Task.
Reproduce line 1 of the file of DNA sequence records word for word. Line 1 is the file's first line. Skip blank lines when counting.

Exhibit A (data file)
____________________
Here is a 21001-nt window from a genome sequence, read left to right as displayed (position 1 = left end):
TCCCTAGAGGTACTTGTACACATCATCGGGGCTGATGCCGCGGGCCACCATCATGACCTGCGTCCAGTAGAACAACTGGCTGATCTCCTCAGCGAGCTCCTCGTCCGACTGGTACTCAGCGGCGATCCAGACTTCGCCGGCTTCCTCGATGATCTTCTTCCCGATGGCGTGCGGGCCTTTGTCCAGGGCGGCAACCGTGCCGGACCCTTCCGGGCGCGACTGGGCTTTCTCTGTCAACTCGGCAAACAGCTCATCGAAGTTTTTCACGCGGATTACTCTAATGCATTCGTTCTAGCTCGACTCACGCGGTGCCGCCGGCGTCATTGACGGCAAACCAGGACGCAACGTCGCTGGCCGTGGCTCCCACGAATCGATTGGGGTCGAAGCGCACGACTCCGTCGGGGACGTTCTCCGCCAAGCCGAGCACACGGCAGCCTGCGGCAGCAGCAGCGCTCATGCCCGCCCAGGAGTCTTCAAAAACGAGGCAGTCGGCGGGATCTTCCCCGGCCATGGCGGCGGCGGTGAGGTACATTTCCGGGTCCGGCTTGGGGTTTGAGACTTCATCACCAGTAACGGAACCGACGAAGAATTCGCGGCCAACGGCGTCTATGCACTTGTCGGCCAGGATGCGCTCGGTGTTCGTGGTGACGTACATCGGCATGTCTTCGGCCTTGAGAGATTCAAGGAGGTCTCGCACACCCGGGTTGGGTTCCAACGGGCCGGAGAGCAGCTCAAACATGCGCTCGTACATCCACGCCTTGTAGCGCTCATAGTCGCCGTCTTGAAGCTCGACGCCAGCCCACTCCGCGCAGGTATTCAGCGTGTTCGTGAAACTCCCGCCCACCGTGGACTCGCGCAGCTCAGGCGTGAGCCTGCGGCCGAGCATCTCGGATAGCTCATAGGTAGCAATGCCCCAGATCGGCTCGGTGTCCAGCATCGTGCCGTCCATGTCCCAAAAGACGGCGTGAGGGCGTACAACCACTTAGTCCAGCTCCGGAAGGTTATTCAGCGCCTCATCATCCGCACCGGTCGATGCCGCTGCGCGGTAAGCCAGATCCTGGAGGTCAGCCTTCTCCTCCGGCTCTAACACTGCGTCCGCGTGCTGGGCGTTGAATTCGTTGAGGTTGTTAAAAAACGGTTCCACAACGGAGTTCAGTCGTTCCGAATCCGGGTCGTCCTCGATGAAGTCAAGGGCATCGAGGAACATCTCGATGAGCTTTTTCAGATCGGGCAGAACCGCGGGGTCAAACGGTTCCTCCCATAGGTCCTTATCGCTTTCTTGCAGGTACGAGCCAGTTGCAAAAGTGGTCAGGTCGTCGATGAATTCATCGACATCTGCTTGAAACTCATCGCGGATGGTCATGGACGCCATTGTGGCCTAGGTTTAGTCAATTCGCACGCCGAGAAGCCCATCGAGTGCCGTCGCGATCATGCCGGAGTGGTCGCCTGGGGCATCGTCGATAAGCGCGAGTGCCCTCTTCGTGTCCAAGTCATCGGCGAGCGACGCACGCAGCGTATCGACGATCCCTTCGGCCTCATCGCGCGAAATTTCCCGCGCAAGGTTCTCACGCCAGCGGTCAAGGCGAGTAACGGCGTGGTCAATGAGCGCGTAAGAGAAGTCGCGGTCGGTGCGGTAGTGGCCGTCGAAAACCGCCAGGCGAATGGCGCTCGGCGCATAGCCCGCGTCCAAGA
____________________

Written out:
Here is a 21001-nt window from a genome sequence, read left to right as displayed (position 1 = left end):